Councillor Doug Ford continued to defend his brother Mayor Rob Ford on Friday, and came out on the attack against the Toronto Star for a lawsuit reporter Daniel Dale has filed against the mayor.
"The Toronto Star is hurting, they want to sell newspapers, and it's a shame they're going down this avenue," he told reporters Friday.
"It's a shame – a shame – that they're using Daniel Dale as a pawn here."
Mayor Ford arrived at his office around noon on Friday, but did not answer questions about the lawsuit.
Mr. Dale, a city hall reporter at the Star, served the mayor with a libel notice Thursday evening, after comments the mayor made about him in a televised interview with Conrad Black on Monday.
During the interview that aired on Vision TV, Mr. Ford described a May, 2012, incident where he confronted Mr. Dale in a public space behind the mayor's house.
"He's taking photos of little kids," Mr. Ford told Mr. Black in the interview. "I don't want to say that word, but you start thinking 'What's this guy all about.' "
In an interview Friday, Mr. Dale said that he'd initially decided not to sue, but changed his mind Thursday after hearing the mayor repeat the comments in an radio interview. "I just thought, 'I can't sit here for potentially 10 months until the election as he makes this some sort of talking point,' " he said.
Mr. Dale called Councillor Ford's claim about him being used as a pawn "completely untrue." He said the Star made it clear from the beginning that the choice was his alone, and that, even after he told editor-in-chief Michael Cooke Wednesday that he wasn't going to sue, Mr. Cooke told him, "I support you 100 per cent. We're moving on."
Mr. Dale added that, since the mayor made his comments, the reporter has received e-mails, messages and tweets "calling me a pedophile, a pervert, a sicko. Any one of those e-mailers could potentially be someone I need to talk to for some future story. And they might now be wary of talking to me in a way they wouldn't have been before because of this." Even in his personal life, he said, "If I meet someone at a party or anybody new who comes into your life and looks you up [on the Internet], this will be one of the first things that they read about me."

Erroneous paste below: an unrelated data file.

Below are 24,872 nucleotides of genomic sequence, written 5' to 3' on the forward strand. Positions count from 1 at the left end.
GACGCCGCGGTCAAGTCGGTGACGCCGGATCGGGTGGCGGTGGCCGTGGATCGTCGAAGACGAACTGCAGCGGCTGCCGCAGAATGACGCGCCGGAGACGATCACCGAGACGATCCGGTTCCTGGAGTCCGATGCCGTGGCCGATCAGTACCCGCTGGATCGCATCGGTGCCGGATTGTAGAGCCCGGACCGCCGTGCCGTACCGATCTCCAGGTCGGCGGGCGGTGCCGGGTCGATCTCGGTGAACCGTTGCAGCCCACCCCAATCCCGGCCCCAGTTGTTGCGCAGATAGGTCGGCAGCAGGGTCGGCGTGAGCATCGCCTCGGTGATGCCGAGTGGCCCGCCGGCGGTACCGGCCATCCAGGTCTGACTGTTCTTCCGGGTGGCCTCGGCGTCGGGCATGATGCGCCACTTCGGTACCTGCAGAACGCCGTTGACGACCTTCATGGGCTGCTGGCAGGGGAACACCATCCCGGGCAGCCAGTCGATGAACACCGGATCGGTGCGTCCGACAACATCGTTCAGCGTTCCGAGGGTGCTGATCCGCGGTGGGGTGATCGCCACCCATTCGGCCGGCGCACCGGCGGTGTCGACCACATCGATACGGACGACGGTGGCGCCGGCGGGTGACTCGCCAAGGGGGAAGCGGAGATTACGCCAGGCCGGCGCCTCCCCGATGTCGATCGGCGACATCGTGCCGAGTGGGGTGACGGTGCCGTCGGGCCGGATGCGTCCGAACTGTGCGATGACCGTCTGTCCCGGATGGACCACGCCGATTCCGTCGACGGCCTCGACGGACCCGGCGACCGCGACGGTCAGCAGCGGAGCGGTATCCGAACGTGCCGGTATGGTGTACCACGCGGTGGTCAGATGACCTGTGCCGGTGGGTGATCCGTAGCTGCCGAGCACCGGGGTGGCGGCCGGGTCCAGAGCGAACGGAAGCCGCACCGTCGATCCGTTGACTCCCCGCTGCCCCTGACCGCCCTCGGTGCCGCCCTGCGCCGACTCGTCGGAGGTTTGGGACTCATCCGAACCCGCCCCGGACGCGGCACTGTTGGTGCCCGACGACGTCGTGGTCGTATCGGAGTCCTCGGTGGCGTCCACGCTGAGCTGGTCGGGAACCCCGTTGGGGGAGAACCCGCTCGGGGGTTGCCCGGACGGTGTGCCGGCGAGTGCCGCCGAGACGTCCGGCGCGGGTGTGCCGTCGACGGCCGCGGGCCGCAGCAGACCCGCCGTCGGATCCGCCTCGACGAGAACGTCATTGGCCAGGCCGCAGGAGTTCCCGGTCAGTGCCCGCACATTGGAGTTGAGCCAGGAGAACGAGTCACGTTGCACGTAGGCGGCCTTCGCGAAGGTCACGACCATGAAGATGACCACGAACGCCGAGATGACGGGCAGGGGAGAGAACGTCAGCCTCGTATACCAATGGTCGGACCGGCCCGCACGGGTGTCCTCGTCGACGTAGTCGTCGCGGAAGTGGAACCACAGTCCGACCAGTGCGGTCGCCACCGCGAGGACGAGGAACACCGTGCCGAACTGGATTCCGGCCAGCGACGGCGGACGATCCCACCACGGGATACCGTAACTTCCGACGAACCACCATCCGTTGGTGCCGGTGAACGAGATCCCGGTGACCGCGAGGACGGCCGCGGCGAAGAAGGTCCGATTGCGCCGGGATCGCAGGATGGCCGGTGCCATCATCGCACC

While the Star is not part of the proceedings, the newspaper is covering Mr. Dale's legal expenses. "I think there's an obligation, there's certainly a moral obligation and probably a legal one, for us to do that [cover his expenses]," Mr. Cooke said.
Mr. Dale will continue to report on Mr. Ford, a decision Mr. Cooke acknowledged raises questions about a perceived conflict of interest. However, he argued that Mr. Dale has fairly covered Mr. Ford since the original incident occurred last year.
"His reporting in that past year or so has been unassailable and I have no reason to believe that that would change," he said. "So there was no reason for the Star to take Daniel off that beat. There's no reason for Daniel to suffer some kind of punitive measure because of the pedophile smear coming from Rob Ford."
On this point, Mr. Dale added that "it would be a terrible precedent if you were to essentially allow the mayor to dictate who covers him … if the mayor didn't like the Sun reporter, then theoretically they could go around saying the Sun reporter has murdered 50 babies and keep saying it until the reporter felt no choice but to take action, and he'd be out of here. We can't allow it."
Mr. Cooke also said he had "some concern" about issues of free speech, but said this case is unique. "This is a particularly egregious libel and calling a man a pedophile is the worst thing you could say about someone. And in this case, this mayor has proved himself to be a bully and in this case Daniel is standing up to the bully and I think it's about time."
On Tuesday, when urged by councillors to apologize, Mayor Ford told reporters he stood by his words.
Mr. Dale called the mayor's account of the May incident "categorically false."
"I was there to research a story about a mayor making a rare request to buy public land," he told The Globe on Tuesday. "His kids were nowhere in sight. I saw no children. More importantly, after I offered to let police go through the phone, they saw no pictures whatsoever from that night."
In a statement posted on its radio station's website on Friday, ZoomerMedia, which owns Vision TV, said it would not comment until officials seek legal advice.
"As there is now the threat of legal action, ZoomerMedia will not be making a statement until such time as we can consult with our attorneys to consider the allegations and determine next steps."
Mr. Black said Mr. Dale was on thin ice with the action.
"If the Star goes to court with this turkey, they'll be killed," he said in an e-mail to The Canadian Press late Thursday. "They raised the pedophilia question; Ford didn't."
Mr. Black declined to discuss the matter further or elaborate on previous comments that Mr. Dale might have a case because it was now a legal action.
The lawyer for Mr. Dale, Iris Fischer, said her client now has three months to serve a statement of claim.